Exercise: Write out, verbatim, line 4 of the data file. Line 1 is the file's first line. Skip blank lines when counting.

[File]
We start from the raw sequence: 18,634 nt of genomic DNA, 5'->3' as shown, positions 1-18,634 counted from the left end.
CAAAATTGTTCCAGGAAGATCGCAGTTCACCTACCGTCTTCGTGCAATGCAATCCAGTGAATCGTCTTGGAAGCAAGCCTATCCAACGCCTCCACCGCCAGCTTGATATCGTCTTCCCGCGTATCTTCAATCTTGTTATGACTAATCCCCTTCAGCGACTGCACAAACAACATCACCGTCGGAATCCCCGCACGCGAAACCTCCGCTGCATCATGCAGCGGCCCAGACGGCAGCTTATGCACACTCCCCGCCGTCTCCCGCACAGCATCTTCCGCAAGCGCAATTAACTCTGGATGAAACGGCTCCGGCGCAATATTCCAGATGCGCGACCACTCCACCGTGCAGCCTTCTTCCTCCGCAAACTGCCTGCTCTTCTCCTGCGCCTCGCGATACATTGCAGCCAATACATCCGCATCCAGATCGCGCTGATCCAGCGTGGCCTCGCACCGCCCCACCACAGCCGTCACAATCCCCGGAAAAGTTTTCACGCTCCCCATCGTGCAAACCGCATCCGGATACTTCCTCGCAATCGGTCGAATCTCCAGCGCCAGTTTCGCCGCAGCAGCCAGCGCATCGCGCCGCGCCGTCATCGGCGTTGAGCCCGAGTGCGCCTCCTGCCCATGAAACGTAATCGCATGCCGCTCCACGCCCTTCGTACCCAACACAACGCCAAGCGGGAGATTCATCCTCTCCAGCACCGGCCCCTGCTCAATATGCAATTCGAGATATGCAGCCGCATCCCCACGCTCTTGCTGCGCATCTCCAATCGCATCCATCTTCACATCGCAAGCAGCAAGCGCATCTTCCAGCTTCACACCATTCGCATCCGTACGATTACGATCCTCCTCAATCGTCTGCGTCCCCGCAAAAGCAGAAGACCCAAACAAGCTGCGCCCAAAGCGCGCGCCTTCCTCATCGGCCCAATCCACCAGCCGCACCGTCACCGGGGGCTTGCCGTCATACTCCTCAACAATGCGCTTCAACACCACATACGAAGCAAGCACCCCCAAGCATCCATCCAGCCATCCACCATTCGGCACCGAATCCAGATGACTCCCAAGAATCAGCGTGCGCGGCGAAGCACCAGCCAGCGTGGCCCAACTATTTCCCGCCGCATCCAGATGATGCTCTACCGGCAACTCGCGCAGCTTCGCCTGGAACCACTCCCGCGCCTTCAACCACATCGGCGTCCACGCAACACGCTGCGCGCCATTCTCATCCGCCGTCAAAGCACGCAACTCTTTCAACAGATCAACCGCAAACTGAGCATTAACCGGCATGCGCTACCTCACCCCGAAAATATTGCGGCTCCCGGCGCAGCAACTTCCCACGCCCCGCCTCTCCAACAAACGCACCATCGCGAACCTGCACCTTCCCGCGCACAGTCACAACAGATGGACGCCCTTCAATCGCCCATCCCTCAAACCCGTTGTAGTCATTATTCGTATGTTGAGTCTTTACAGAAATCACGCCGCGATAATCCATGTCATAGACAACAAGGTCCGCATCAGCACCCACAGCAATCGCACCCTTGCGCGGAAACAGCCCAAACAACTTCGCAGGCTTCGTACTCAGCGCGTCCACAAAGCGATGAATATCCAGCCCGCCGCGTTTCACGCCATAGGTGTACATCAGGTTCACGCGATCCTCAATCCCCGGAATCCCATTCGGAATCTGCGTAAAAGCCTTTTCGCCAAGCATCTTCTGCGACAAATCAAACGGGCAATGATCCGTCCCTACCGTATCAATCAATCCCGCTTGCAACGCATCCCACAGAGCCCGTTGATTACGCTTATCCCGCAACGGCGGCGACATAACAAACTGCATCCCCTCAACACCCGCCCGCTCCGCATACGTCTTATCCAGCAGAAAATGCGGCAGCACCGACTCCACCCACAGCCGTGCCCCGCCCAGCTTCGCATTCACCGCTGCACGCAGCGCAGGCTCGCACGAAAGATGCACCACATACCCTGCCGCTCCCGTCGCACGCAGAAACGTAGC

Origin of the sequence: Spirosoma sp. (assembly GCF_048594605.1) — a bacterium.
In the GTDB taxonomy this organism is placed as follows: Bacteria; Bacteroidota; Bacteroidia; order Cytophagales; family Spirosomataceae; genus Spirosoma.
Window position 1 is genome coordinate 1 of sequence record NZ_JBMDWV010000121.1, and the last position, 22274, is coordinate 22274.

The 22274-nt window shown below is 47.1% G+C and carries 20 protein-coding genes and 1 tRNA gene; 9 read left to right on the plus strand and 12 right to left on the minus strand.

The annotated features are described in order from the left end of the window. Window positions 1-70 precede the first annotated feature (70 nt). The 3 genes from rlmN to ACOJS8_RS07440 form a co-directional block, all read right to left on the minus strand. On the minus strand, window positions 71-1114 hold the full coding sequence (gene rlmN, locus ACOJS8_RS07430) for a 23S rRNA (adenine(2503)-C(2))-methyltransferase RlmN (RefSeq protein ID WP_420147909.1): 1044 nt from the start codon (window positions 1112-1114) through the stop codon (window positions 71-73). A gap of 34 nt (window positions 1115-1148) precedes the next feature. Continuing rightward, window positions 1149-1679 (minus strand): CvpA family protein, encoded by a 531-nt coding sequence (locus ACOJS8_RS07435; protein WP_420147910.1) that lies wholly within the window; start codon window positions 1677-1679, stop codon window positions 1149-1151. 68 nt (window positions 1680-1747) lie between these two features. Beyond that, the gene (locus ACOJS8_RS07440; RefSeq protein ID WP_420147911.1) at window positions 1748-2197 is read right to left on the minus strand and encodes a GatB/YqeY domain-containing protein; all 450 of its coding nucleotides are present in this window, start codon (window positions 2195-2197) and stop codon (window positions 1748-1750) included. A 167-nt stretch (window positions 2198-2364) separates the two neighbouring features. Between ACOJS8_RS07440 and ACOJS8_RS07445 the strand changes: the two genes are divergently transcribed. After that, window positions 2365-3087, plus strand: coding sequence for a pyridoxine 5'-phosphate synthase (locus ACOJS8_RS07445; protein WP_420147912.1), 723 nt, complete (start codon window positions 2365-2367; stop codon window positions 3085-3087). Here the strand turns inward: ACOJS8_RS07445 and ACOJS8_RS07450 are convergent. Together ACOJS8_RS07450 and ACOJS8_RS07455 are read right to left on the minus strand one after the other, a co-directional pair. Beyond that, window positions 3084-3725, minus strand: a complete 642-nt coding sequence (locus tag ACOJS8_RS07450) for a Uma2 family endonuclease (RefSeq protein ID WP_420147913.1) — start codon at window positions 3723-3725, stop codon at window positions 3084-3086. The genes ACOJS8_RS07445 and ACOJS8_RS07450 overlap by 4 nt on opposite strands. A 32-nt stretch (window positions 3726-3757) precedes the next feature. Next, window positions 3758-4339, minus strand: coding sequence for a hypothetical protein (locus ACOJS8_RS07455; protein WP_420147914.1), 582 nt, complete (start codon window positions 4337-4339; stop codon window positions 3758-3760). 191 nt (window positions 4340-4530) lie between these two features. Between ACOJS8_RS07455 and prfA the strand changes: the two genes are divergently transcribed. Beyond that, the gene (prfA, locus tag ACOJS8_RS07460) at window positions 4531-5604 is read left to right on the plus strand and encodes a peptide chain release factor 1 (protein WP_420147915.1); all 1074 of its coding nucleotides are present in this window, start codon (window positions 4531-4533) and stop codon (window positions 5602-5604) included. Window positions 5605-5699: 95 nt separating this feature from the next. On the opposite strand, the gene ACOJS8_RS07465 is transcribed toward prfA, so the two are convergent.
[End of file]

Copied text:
In the GTDB taxonomy this organism is placed as follows: Bacteria; Bacteroidota; Bacteroidia; order Cytophagales; family Spirosomataceae; genus Spirosoma.